A.O.Smith water heater life expectancy

Discussion in 'Plumbing and Drains' started by Marty, Dec 4, 2018.

  1. Marty

    Marty

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    In 2007 I installed a 40 gallon gas water heater. It leaked at about 5-3/4 years. New unit provided free. It just leaked after almost 6 years. 2nd unit only had the warranty balance from first. Now I am faced with paying for a new unit (Had almost 12 years use of 2 heaters) plus labor again. What is up with AO Smith units that only last 6 years. I expect 12 or more would be reasonable life. Company would do nothing. Comments on life expectancy experiences? Model GCV 40
     
    Marty, Dec 4, 2018
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  2. Marty

    Silentrunning

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    Are you draining the heaters on a regular basis? Are these heaters equipped with an anode rod? If so, what condition was the rod in when replaced? If you are on a well, have you had your water tested?
     
    Silentrunning, Dec 5, 2018
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  3. Marty

    Marty

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    City water. Factory installed anode rod. Sure not drained, but even when people neglect to drain, they usually get 10+ years out of heater, Forgot to mention that on second heater, gas valve went in two years. Horrendous life expectancy of heater and parts.
     
    Marty, Dec 5, 2018
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  4. Marty

    Silentrunning

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    Agreed. I bought a house with a 15 year old water heater and it still functioned. I replaced it two years later because the bottom rusted out. It was still making hot water.
     
    Last edited: Dec 5, 2018
    Silentrunning, Dec 5, 2018
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  5. Marty

    Doghouse Riley

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    They don't make stuff like they used to.
    We bought our house in 1972. It had a glowarm Majorca back boiler/gas fire i the lounge that had been installed when the house was built in the mid sixties. we had a Worcester combi boiler replacment fitted in the kitchen in 2002. "They had to beat the Gloworm to death with a stick"...Well.... with a sledgehammer to get it out as the boiler was made of cast iron. The Worcester had to be replaced last year.

    I'm using a water heater in the garage I put in, in 1985. It was second-hand then.
     
    Doghouse Riley, Dec 5, 2018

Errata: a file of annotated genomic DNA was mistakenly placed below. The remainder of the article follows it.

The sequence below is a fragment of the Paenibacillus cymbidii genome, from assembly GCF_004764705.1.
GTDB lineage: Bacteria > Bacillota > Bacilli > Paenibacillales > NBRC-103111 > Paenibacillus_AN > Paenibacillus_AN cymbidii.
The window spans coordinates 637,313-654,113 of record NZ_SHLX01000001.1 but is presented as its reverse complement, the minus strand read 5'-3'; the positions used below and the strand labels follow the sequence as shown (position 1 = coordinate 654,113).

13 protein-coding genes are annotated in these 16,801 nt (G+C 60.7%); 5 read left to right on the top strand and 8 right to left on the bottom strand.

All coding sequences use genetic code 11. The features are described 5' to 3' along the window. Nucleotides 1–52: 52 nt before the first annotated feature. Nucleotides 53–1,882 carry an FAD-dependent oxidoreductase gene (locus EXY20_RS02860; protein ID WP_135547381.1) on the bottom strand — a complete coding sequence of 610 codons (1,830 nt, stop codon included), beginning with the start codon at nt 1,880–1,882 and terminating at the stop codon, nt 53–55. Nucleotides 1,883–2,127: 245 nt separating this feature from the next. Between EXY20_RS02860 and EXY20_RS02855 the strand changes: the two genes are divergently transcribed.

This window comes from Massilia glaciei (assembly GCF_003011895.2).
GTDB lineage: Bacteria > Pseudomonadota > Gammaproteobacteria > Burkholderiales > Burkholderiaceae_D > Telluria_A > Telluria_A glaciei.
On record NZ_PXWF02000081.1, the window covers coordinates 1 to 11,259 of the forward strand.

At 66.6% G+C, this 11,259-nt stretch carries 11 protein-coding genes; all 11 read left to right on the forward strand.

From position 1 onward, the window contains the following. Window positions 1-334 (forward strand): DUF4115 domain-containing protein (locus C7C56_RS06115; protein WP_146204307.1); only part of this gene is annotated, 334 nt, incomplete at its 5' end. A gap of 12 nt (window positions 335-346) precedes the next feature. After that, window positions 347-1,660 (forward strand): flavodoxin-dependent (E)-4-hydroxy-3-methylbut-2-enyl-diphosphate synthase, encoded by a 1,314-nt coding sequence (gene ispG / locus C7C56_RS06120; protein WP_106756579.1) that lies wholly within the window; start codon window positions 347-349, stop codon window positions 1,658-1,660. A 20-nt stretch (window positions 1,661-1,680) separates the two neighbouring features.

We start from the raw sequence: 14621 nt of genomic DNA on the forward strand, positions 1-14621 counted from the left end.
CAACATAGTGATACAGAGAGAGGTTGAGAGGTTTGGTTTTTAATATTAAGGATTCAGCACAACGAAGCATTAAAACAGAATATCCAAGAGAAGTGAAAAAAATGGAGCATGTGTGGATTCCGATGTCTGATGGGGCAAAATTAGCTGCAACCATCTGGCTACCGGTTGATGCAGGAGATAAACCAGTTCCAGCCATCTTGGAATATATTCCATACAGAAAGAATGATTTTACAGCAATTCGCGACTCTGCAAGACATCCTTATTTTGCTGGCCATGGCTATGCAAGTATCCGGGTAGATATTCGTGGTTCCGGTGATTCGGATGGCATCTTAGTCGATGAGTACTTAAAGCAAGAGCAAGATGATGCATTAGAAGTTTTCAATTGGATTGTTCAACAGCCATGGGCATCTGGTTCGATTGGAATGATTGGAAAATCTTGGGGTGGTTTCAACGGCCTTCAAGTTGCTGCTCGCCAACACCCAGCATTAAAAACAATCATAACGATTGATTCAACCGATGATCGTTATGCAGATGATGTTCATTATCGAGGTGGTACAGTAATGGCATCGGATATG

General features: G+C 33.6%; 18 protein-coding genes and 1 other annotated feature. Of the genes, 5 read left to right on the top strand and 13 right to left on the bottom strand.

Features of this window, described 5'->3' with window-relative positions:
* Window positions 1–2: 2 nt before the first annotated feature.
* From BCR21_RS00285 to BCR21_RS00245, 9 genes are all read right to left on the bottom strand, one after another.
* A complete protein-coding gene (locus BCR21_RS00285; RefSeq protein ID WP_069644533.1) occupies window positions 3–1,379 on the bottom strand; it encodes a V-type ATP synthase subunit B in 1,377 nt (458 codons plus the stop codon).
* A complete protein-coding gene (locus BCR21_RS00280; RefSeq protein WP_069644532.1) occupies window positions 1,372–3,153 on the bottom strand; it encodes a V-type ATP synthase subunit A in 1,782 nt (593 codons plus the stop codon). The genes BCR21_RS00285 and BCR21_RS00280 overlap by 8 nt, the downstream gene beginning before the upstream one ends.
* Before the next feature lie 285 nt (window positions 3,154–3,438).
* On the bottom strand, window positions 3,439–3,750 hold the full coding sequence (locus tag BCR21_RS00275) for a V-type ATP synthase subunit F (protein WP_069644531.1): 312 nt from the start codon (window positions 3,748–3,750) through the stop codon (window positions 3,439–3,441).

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  6. Marty

    Dirtmechanic

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    I took a 1/2" air impact wrench (250 ftlbs but it was a gift so..) and could not get my anode loose. 3/4" is up next I guess. Anyway, back in 2000 I bought and installed 2 US Craftmaster 40 gallon electrics and plumbed them in so that when one failed (we have A LOT of lime) I could throw a couple valves and have us back up and running in a few minutes but get to the heater repair when it was more convenient for me.

    These are 6 year warranty machines. About every 2 years the bottom element will go out because the whole bottom fills with lime. So they get cleaned out and reset on a regular basis. I think the idea of regular service has extended their cycle, given that they are 18 years old but have roughly 9 running years each. And one other detail, lime is Alkaline so perhaps easier on metal than a lower ph hot water.

    I would love to get the anodes out, but I bet it will take more than 500 ft lbs and somewhere up there the tank is liable to fail. Maybe I should just run them until they leak.

    Gas is incredibly corrosive on heat exchangers but it seems like that would be incorporated into the heater design. To reduce corrosion or extend life I guess you reduce the flame? But even on a slow boil ultimately the same work gets done so I do not know.
     
    Last edited: Jan 3, 2019
    Dirtmechanic, Jan 3, 2019
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  7. Marty

    udraft

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    I've read the A.O. Smith units are junk, wasn't always the case. Not knowing what leaks, I'd wonder if it's repairable?
     
    udraft, Feb 20, 2019 at 11:09 PM
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